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CF Foundation Publicly Reports Care Center Data for National Care Center Network

December 20, 2006

(Bethesda, MD)—The Cystic Fibrosis Foundation is taking a major step to further improve care for people with cystic fibrosis (CF). Today, the CF Foundation released health outcomes data for all accredited care centers in its nationwide network of more than 115 centers. The information can be found on the CF Foundation’s Web site (www.cff.org) under “Care Center Network.” It shows how well patients as a whole are doing at each center, and how the outcomes compare both to national averages and to national goals set by medical experts.

The data includes four measures vital to the health of people with cystic fibrosis: lung function, nutritional status (body mass index), screening for CF-related diabetes, and regularity of outpatient clinic visits and tests. The information used to create these reports comes from the CF Foundation’s Patient Registry, a database of health-related information from people with cystic fibrosis who have agreed to have their data entered for research and quality improvement purposes.

The CF Foundation’s care center network has been recognized by the National Institutes of Health (NIH) as a model for delivering care for a chronic disease. The outlook for people with cystic fibrosis continues to improve steadily each year. The Foundation is releasing this data to help educate the CF community about health outcomes and to inspire interest in taking quality of care to the next level.

“We believe that sharing the data is the right thing to do—it will help us get better faster,” said Bruce C. Marshall, M.D., the Foundation’s vice president of clinical affairs, who led the initiative.

Added Robert J. Beall, Ph.D., president and chief executive officer of the CF Foundation: “The aim in sharing the data is to strengthen the partnership between the health care professionals at our care centers and the patients and families they serve. This partnership is important in achieving the best possible outcomes for cystic fibrosis.”

Cystic fibrosis is a life-threatening genetic disease that affects approximately 30,000 children and adults in the United States. It causes serious lung infections and digestive complications. About 10 million people are unknowing carriers of the CF gene. In 1955, the CF Foundation was established by a group of parents looking for way to cure and control CF. At that time, most children with CF died before reaching elementary school. Today, as a result of dramatic improvements in research and care, the median age of survival is nearly 37 years old, and 43 percent of the CF patient population is age 18 or older.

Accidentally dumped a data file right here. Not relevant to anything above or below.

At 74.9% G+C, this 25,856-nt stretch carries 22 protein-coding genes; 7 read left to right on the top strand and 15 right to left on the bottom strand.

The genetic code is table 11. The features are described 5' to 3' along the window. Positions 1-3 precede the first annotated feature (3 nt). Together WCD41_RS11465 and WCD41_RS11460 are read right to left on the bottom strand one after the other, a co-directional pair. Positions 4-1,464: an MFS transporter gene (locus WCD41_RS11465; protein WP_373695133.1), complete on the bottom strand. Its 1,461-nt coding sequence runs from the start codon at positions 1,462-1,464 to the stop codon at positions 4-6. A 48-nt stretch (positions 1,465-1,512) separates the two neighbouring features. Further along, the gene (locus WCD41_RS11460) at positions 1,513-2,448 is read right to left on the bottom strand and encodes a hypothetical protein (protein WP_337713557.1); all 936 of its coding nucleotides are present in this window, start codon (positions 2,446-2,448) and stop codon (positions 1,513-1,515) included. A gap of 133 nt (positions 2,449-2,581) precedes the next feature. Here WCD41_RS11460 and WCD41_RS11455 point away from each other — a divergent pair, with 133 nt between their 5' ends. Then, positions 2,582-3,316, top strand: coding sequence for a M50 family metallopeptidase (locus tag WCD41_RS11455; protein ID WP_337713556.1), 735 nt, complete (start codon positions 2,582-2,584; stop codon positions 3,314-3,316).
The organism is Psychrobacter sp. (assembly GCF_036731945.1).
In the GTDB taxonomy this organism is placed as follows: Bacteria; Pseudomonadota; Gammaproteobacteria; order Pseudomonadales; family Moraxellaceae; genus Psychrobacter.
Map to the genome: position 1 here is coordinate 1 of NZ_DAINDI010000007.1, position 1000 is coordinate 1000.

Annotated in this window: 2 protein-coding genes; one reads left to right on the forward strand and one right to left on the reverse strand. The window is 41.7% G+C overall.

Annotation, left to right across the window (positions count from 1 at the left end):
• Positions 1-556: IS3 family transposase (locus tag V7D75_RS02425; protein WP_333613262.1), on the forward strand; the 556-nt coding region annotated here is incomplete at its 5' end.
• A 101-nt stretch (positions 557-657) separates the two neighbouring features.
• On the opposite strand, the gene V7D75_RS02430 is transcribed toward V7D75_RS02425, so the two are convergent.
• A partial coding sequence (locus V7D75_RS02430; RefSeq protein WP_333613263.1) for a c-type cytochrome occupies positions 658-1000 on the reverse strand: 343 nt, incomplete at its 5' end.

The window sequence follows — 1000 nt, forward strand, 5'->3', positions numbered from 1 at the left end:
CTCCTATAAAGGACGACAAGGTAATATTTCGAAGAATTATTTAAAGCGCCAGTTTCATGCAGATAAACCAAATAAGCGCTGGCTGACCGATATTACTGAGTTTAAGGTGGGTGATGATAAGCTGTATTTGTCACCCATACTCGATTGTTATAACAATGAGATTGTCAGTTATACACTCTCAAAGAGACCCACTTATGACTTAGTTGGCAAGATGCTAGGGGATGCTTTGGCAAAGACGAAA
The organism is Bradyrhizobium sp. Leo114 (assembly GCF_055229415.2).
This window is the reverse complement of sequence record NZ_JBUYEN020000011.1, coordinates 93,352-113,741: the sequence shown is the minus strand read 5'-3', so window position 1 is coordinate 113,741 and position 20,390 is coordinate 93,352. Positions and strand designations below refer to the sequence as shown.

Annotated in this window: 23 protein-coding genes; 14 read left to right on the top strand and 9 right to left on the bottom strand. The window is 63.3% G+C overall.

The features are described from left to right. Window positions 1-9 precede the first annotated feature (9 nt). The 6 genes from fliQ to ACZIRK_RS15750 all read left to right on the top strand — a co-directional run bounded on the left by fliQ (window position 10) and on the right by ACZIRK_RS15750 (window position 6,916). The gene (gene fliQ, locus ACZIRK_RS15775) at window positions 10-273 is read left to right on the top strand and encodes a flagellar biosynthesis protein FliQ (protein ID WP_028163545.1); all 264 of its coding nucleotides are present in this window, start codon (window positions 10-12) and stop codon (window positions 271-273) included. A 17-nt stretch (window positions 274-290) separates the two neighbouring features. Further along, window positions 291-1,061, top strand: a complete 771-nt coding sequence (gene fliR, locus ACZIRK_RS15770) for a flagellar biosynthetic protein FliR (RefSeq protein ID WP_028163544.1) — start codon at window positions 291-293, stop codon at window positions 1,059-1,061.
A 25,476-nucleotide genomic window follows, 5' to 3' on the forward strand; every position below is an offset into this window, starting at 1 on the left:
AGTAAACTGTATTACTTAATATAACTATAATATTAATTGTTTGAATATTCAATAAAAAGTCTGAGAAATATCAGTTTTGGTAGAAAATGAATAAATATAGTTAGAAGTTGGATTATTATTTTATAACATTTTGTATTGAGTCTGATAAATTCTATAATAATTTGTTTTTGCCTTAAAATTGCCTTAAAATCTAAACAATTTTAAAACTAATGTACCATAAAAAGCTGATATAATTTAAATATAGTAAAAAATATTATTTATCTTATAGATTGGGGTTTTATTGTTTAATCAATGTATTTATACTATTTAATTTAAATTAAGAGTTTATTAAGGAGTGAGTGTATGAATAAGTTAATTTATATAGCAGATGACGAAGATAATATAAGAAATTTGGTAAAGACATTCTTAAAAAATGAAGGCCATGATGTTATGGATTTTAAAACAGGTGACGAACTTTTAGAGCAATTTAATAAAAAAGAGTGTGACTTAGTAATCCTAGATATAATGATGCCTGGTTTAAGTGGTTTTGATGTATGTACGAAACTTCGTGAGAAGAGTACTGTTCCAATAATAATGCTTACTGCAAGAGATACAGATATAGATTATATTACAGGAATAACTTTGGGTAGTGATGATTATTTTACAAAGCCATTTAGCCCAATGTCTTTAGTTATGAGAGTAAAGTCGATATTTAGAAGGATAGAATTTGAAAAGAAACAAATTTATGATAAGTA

“The CF Foundation is one of the first health organizations in the country to make its health outcome data available to the public,” said Donald Berwick, M.D., president and CEO of the Institute for Healthcare Improvement, a nonprofit organization focused on improving health care worldwide. “This is a bold step and will reap rewards for patients and families and the quality of cystic fibrosis care—while fueling interest in making other health data public.”

The CF Foundation formed an expert committee in 2004 to guide the process of taking health outcomes data from its care center network and making it public. This public reporting effort is part of a comprehensive quality improvement program launched by the Foundation in 2002 to accelerate improvement in CF care throughout the care center network. The initiative includes training care center staff, providing tools to identify and implement best practices, and building stronger partnerships between patients and families and care center clinicians.

“The history of the CF Foundation is one of continual improvement,” said Gerald T. O’Connor, Ph.D., professor and associate dean at Dartmouth Medical School, who chaired the CF Foundation’s expert committee to develop the public reports. “The care centers have done remarkable work improving the quality of life for those with the disease. The reporting of this data is an important sign of the shared responsibility of clinicians and patients—all on one team—to work together for the best outcomes.”

The CF Foundation encourages people with cystic fibrosis and their families to get involved in quality improvement efforts at their care centers. In addition, it is critical for people with CF to maintain their recommended daily health regimen, which can include airway clearance, inhaled antibiotics, enzymes taken with each meal and snack, and additional treatments. Most care for CF happens in the home, and as a result, the outcomes reported are the shared responsibility of the patient, family and health care staff.
 
To learn more about the CF Foundation’s public reporting, watch an archived Web-cast program “Quality Care is More Than the Numbers.” In addition, people with cystic fibrosis and their families are encouraged to contact their care center if they have questions about the data.

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The Cystic Fibrosis Foundation is an accredited charity of the Better Business Bureau.